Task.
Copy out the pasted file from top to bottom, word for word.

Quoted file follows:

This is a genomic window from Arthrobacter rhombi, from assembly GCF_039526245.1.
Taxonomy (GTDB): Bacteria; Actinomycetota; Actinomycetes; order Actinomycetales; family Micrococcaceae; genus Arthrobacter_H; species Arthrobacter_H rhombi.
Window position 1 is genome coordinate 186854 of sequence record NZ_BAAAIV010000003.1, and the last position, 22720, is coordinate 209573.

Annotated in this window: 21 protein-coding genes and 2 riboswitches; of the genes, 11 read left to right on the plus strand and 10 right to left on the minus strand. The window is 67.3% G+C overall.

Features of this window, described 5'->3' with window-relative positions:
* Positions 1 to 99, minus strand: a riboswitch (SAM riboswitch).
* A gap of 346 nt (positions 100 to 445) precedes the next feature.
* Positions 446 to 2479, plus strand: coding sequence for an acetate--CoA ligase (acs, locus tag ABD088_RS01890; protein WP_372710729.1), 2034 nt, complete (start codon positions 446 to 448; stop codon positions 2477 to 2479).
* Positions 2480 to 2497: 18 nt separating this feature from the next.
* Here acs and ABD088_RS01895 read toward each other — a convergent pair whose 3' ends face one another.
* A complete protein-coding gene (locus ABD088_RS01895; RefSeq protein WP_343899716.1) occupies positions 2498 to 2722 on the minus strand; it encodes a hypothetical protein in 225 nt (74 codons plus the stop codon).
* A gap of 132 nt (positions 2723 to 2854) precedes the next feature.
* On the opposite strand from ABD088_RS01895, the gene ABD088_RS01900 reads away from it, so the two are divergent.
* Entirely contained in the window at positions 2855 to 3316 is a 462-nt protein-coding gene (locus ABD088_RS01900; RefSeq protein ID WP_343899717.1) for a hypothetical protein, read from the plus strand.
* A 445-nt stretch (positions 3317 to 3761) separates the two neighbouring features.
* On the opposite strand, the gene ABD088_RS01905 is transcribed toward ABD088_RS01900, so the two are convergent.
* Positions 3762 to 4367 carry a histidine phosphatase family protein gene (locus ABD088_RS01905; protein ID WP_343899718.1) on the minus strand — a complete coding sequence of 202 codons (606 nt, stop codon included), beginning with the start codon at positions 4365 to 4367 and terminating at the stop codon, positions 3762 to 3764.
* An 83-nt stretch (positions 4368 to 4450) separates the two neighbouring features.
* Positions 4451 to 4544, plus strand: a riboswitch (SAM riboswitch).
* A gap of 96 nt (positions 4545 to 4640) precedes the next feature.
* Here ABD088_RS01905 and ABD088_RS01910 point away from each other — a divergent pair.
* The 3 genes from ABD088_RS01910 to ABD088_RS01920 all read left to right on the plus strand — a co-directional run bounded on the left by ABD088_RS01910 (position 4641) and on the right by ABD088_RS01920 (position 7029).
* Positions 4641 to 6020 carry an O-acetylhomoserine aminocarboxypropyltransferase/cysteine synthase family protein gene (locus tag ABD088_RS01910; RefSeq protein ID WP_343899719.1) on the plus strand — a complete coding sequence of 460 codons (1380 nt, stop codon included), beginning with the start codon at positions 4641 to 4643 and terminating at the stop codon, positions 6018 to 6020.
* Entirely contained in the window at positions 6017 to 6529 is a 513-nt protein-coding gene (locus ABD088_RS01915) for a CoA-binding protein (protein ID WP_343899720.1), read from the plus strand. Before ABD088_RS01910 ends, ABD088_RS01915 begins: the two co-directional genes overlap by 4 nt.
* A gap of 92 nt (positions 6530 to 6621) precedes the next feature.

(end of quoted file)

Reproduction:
This is a genomic window from Arthrobacter rhombi, from assembly GCF_039526245.1.
Taxonomy (GTDB): Bacteria; Actinomycetota; Actinomycetes; order Actinomycetales; family Micrococcaceae; genus Arthrobacter_H; species Arthrobacter_H rhombi.
Window position 1 is genome coordinate 186854 of sequence record NZ_BAAAIV010000003.1, and the last position, 22720, is coordinate 209573.

Annotated in this window: 21 protein-coding genes and 2 riboswitches; of the genes, 11 read left to right on the plus strand and 10 right to left on the minus strand. The window is 67.3% G+C overall.

Features of this window, described 5'->3' with window-relative positions:
* Positions 1 to 99, minus strand: a riboswitch (SAM riboswitch).
* A gap of 346 nt (positions 100 to 445) precedes the next feature.
* Positions 446 to 2479, plus strand: coding sequence for an acetate--CoA ligase (acs, locus tag ABD088_RS01890; protein WP_372710729.1), 2034 nt, complete (start codon positions 446 to 448; stop codon positions 2477 to 2479).
* Positions 2480 to 2497: 18 nt separating this feature from the next.
* Here acs and ABD088_RS01895 read toward each other — a convergent pair whose 3' ends face one another.
* A complete protein-coding gene (locus ABD088_RS01895; RefSeq protein WP_343899716.1) occupies positions 2498 to 2722 on the minus strand; it encodes a hypothetical protein in 225 nt (74 codons plus the stop codon).
* A gap of 132 nt (positions 2723 to 2854) precedes the next feature.
* On the opposite strand from ABD088_RS01895, the gene ABD088_RS01900 reads away from it, so the two are divergent.
* Entirely contained in the window at positions 2855 to 3316 is a 462-nt protein-coding gene (locus ABD088_RS01900; RefSeq protein ID WP_343899717.1) for a hypothetical protein, read from the plus strand.
* A 445-nt stretch (positions 3317 to 3761) separates the two neighbouring features.
* On the opposite strand, the gene ABD088_RS01905 is transcribed toward ABD088_RS01900, so the two are convergent.
* Positions 3762 to 4367 carry a histidine phosphatase family protein gene (locus ABD088_RS01905; protein ID WP_343899718.1) on the minus strand — a complete coding sequence of 202 codons (606 nt, stop codon included), beginning with the start codon at positions 4365 to 4367 and terminating at the stop codon, positions 3762 to 3764.
* An 83-nt stretch (positions 4368 to 4450) separates the two neighbouring features.
* Positions 4451 to 4544, plus strand: a riboswitch (SAM riboswitch).
* A gap of 96 nt (positions 4545 to 4640) precedes the next feature.
* Here ABD088_RS01905 and ABD088_RS01910 point away from each other — a divergent pair.
* The 3 genes from ABD088_RS01910 to ABD088_RS01920 all read left to right on the plus strand — a co-directional run bounded on the left by ABD088_RS01910 (position 4641) and on the right by ABD088_RS01920 (position 7029).
* Positions 4641 to 6020 carry an O-acetylhomoserine aminocarboxypropyltransferase/cysteine synthase family protein gene (locus tag ABD088_RS01910; RefSeq protein ID WP_343899719.1) on the plus strand — a complete coding sequence of 460 codons (1380 nt, stop codon included), beginning with the start codon at positions 4641 to 4643 and terminating at the stop codon, positions 6018 to 6020.
* Entirely contained in the window at positions 6017 to 6529 is a 513-nt protein-coding gene (locus ABD088_RS01915) for a CoA-binding protein (protein ID WP_343899720.1), read from the plus strand. Before ABD088_RS01910 ends, ABD088_RS01915 begins: the two co-directional genes overlap by 4 nt.
* A gap of 92 nt (positions 6530 to 6621) precedes the next feature.